Saturday, June 23, 2018
Politics

Tampa sets parade route, protest area for Republican National Convention

TAMPA — Protesters will be able to demonstrate one block from the Tampa Bay Times Forum during the Republican National Convention, city officials announced Tuesday.

In all, the city will create three protest areas within sight and sound of the Times Forum, meeting a legal standard set by court cases over protests in other cities.

The protest areas will be open to all, no reservations required, 24 hours a day during the Aug. 27-30 convention. They will cover a total of 7 acres — more than at either national political convention in 2008.

"There's going to be plenty of land available in close proximity, which is exactly what the legal test is," Tampa Mayor Bob Buckhorn said. "We got them as close as we could in the land that we could control."

The city also is creating an official parade route that goes west on Washington Street, then back east on Whiting Street to Nebraska Avenue. From there, protesters will march south on Nebraska to the largest and the closest of the protest areas, which the city calls "public viewing areas."

The parade route is 7/10 of a mile long and winds through a less-traveled part of eastern downtown. It's an area that's home to some heavy industry, including the big ConAgra Mills plant, the Rampello Downtown Partnership School — which will close for the RNC — plus a few lawyer offices, parking lots and parking garages.

So why isn't the route closer to the center of downtown?

City officials checked with the Florida Department of Transportation about whether the parade route could cross some streets — Kennedy Boulevard, Jackson Street, Florida Avenue and Tampa Street — controlled by the state. The answer was no.

That "created some obstacles for us to come up with a route that would work," City Attorney James Shimberg Jr. said.

The protest area at the end of the route has about 4 acres of space and is mostly covered with grass and a dozen or so scattered oak trees. At its closest point, it is a block from the Times Forum, though the view at that spot is obstructed by a vacant building once home to The Hut bar.

For that protest area, the city plans to provide a stage and sound system for demonstrators, who will be able to use the microphone from 9 a.m. to sundown. The surrounding neighborhood is not heavily populated, but there are a few quaint old bungalows along Nebraska Avenue directly across the street from the protest area.

"That's going to be crazy," 25-year-old Joel Brendemuehl said after hearing what is planned outside his front door. "I'm definitely not looking forward to it."

Property manager Eddie Diaz said his insurance agent told him his policy won't cover replacing property lost as a result of civil unrest, so he's worried.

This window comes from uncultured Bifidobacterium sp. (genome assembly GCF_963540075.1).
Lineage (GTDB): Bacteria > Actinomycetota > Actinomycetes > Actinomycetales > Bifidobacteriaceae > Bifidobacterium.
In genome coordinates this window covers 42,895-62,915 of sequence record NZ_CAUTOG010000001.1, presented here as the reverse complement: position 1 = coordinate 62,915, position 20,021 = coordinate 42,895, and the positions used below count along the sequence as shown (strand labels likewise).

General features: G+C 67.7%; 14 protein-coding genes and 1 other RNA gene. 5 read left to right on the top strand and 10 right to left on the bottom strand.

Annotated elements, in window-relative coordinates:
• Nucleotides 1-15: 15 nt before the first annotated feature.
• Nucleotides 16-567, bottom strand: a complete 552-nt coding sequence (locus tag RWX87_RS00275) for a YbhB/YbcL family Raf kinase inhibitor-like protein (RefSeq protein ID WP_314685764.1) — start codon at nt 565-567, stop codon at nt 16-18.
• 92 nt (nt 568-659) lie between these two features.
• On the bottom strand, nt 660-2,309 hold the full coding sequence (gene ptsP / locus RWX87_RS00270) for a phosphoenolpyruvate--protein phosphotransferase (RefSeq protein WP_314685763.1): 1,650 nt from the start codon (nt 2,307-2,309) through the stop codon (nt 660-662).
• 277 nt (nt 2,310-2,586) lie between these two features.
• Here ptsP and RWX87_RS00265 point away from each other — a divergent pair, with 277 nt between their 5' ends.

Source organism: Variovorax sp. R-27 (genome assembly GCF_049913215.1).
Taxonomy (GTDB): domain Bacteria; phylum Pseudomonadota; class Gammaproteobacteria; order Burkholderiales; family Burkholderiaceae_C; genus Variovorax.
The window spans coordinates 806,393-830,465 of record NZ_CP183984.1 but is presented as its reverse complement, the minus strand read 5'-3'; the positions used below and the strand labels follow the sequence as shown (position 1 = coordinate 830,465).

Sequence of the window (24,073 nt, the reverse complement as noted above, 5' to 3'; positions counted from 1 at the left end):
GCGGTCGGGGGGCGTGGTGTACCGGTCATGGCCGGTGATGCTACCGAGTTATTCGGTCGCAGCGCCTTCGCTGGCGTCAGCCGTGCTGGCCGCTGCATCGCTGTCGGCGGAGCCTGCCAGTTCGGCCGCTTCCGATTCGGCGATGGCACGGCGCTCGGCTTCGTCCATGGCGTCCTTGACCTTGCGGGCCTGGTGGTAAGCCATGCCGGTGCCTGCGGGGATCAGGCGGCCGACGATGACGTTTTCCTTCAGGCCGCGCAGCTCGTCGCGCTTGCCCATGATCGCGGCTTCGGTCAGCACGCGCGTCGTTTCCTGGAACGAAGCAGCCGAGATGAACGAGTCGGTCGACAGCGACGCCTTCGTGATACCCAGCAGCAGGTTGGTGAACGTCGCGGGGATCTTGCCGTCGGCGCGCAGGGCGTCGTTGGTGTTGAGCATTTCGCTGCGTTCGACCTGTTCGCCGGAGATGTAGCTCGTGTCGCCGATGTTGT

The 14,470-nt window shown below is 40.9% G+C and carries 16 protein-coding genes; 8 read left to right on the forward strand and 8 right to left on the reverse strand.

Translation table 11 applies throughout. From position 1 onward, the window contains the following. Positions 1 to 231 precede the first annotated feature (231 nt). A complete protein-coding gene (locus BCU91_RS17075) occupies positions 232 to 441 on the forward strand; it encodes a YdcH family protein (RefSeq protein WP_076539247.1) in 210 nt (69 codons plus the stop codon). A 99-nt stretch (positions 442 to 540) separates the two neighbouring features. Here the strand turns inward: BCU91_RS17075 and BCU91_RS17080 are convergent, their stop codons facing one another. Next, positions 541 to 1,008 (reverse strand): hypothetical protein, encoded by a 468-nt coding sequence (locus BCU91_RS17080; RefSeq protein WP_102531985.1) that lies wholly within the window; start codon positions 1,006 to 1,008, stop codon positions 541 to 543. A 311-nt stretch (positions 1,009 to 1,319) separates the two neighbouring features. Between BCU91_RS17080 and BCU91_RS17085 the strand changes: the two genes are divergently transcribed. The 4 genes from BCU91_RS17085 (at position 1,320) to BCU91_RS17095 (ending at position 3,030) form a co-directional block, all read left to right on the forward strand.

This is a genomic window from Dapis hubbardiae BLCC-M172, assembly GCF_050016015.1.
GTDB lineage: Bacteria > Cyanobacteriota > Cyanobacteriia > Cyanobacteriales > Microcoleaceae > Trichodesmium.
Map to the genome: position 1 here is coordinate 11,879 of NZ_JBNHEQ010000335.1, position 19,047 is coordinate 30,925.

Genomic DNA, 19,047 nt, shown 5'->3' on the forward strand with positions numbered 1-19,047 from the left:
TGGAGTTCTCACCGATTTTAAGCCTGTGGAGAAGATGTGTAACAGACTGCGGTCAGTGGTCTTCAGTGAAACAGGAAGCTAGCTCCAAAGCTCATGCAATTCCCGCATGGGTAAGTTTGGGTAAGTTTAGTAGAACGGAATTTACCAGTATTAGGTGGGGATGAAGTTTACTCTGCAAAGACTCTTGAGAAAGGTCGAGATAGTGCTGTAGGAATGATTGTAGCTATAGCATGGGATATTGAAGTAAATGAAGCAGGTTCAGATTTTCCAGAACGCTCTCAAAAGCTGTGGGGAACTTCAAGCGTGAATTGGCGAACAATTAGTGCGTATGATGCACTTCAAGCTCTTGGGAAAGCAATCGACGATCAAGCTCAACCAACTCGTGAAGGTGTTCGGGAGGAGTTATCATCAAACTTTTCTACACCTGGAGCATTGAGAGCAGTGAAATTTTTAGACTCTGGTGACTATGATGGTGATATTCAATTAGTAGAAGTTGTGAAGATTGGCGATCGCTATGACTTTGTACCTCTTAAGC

"Basically what I'm looking for is protection in case something happens to my property," he said.

• • •

Two more protest areas will be under the Lee Roy Selmon Expressway along Jefferson Street.

City officials plan to put water stations and portable toilets at to-be-determined spots near parks and the parade route, including one near the public viewing areas.

The protest areas will be fenced, and the city will ban items such as coolers, camping gear and large sticks.

To provide space for the protest areas, the city plans to lease several parking lots. The City Council already has approved leases for the lots under the expressway, and Thursday it will consider leases for the lots along Nebraska. Officials expect Tampa's $50 million federal grant for convention security to cover the $57,500 cost.

Tampa officials say groups also will be free to demonstrate and march in other public areas, such as on sidewalks in downtown.

Buckhorn said he thinks what Tampa plans for protesters will "set the standard for accommodating First Amendment rights."

• • •

A protest organizer described the parade route and protest areas as "a step in the right direction," but said two main concerns remain: the heat and police.

The Coalition to March on the RNC is working on plans for a 5,000-person rally at Perry Harvey Park on the first day of the convention, followed by a march to the Times Forum.

Problem is, Perry Harvey Park is more than half a mile from the start of the official parade route. Organizer Jared Hamil worries about the effect of the heat on marchers just trying to get to the parade route and about police abusing peaceful protesters.

When the coalition begins to march from its rally, "we need the city to ensure that they are working with us, and won't work against us," Hamil said in an email to the Times.

It will, Shimberg said.

"We're trying to get his group some assurance that we will help the group get to the official parade route," he said.

Moreover, Shimberg said, the mayor has made clear that "our intent is not to have the police initiate any conflict with law-abiding citizens."

• • •

In Charlotte, N.C., the site of the Democratic National Convention, the 1.2-mile parade route will come within two blocks of the Time Warner Cable Arena, the main convention site.

It will not pass by the Bank of America Stadium, where President Barack Obama is scheduled to speak on the DNC's final day.

Charlotte officials also plan to set up a speakers' platform so groups can sign up for turns at the microphone, but they have not determined where it will be.

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